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jackiee.BBy. asked Who invented the first camera in the indusrtial revolution?
I Keep searching & every website gives me diffrent names, & im not sure. Look in the history book or something people, Im sure it's somewhere, I'm just unsure. Does anybody know, who is positive??? It must be in the industrial revolutin because that's what my project is based on. Some one please help.... Thank you- Jackie Eve. Z
And got the following answer:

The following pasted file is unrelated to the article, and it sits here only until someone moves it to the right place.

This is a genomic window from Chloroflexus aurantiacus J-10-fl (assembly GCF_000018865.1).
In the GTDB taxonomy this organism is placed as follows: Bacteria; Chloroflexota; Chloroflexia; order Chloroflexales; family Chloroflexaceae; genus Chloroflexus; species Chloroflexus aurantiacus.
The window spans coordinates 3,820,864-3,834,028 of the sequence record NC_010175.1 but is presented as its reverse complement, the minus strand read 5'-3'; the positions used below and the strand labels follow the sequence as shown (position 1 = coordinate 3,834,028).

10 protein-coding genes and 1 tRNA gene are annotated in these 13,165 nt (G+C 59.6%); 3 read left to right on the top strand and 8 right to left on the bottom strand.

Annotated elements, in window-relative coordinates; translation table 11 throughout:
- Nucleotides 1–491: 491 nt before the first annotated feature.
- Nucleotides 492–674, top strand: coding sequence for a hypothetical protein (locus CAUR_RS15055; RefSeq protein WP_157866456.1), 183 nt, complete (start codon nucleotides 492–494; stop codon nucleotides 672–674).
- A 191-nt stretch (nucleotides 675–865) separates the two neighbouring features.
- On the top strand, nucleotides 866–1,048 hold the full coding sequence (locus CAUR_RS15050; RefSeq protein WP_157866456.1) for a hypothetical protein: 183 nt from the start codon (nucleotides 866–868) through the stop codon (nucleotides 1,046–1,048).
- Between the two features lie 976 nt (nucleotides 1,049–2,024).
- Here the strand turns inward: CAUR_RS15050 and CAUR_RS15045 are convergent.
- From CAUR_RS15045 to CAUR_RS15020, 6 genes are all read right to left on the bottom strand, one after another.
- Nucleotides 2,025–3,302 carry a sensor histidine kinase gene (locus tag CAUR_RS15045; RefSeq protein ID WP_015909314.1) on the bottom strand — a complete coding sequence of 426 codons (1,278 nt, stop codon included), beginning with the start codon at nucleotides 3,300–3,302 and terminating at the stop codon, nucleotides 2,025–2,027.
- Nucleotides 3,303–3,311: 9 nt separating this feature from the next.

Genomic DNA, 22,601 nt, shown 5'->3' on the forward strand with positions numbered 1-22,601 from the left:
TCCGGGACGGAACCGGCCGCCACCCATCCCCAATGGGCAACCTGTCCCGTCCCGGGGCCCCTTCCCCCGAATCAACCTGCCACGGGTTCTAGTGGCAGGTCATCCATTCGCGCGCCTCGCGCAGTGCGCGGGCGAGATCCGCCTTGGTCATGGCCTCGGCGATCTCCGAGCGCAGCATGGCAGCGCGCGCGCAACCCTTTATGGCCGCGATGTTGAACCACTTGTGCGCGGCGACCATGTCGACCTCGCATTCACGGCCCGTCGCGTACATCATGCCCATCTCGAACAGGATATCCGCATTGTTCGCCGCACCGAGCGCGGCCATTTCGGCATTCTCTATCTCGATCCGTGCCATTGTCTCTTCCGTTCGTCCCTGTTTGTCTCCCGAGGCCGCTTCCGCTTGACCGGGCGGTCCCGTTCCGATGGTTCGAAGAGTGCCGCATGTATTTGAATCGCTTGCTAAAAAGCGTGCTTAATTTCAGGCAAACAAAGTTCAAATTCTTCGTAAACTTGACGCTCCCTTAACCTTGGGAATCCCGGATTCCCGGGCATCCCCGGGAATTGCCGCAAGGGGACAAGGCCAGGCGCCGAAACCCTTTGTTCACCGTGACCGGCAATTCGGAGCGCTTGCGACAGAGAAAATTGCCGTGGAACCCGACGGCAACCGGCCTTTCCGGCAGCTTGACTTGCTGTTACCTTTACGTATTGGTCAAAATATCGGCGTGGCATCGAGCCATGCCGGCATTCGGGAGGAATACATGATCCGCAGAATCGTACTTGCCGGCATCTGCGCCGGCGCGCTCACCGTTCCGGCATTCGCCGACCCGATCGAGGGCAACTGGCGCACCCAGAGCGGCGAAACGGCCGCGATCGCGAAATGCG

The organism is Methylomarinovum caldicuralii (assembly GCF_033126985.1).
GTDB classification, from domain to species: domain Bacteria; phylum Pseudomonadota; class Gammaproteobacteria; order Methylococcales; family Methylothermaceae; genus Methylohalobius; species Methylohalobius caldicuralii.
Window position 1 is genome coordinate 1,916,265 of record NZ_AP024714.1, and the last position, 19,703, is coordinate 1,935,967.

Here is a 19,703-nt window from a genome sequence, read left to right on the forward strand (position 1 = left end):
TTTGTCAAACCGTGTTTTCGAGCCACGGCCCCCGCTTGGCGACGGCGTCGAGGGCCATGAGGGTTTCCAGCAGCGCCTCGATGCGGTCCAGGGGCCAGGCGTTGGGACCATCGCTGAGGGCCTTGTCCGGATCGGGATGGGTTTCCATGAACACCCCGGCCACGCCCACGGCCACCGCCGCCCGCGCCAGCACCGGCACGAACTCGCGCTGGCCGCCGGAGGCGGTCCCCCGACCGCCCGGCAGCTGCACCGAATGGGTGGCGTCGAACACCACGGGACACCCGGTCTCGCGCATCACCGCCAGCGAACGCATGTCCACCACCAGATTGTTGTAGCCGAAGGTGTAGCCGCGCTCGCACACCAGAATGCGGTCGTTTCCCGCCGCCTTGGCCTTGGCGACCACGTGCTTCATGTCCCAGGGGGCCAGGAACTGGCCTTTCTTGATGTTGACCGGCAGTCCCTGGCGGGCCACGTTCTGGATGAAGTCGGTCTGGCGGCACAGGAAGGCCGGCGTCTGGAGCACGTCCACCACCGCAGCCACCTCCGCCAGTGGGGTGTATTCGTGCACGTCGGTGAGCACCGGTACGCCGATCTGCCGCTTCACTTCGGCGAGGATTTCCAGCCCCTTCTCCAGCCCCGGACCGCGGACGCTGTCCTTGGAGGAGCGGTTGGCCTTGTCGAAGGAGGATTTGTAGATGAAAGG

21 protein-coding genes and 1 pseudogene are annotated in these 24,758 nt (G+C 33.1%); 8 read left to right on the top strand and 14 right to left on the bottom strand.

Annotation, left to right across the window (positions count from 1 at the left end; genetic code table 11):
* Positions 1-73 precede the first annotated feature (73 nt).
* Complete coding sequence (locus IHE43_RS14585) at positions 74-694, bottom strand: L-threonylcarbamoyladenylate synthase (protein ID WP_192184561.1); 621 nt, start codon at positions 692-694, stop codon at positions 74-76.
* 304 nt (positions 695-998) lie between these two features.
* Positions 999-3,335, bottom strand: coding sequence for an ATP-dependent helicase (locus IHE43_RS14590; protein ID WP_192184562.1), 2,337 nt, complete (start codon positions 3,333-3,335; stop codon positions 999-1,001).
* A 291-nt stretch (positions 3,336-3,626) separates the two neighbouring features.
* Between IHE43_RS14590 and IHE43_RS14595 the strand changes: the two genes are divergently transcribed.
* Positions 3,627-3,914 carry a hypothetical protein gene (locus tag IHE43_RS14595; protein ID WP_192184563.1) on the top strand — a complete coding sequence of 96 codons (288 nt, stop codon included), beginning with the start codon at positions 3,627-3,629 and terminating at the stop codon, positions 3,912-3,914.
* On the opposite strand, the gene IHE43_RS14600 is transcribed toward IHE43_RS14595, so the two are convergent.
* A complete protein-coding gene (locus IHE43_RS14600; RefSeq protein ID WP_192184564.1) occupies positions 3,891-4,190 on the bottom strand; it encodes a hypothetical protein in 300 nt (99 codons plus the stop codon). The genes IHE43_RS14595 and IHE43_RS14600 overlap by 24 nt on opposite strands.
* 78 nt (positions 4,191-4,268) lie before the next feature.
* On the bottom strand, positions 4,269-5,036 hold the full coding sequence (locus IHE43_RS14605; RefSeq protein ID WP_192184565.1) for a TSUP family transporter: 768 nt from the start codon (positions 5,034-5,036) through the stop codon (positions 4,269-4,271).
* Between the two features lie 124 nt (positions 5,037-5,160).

Louis Jacques Daguerre and Joseph Nicéphore Niépce (who was Daguerre's partner, but died before their invention was completed) invented the first practical photographic method, which was named the daguerreotype, in 1836. Daguerre coated a copper plate with silver, then treated it with iodine vapour to make it sensitive to light. The image was developed by mercury vapor and fixed with a strong solution of ordinary salt. William Fox Talbot perfected a different process, the calotype, in 1840. Both used cameras that were little different from Zahn's model, with a sensitized plate or sheet of paper placed in front of the viewing screen to record the image. Focusing was generally via sliding boxes. Collodion dry plates had been available since 1855, thanks to the work of Désiré van Monckhoven, but it was not until the invention of the gelatine dry plate in 1871 by Richard Leach Maddox that they rivaled wet plates in speed and quality. Also, for the first time, cameras could be made small enough to be hand-held, or even concealed. There was a proliferation of various designs, from single- and twin-lens reflexes to large and bulky field cameras, handheld cameras, and even cameras disguised as pocket watches, hats, or other objects. The shortened exposure times that made candid photography possible also necessitated another innovation, the mechanical shutter. The very first shutters were separate accessories, though built-in shutters were common by the turn of the century. The use of photographic film was pioneered by George Eastman, who started manufacturing paper film in 1885 before switching to celluloid in 1889. His first camera, which he called the "Kodak," was first offered for sale in 1888. It was a very simple box camera with a fixed-focus lens and single shutter speed, which along with its relatively low price appealed to the average consumer. The Kodak came preloaded with enough film for 100 exposures and needed to be sent back to the factory for processing and reloading when the roll was finished. By the end of the 19th century Eastman had expanded his lineup to several models including both box and folding cameras.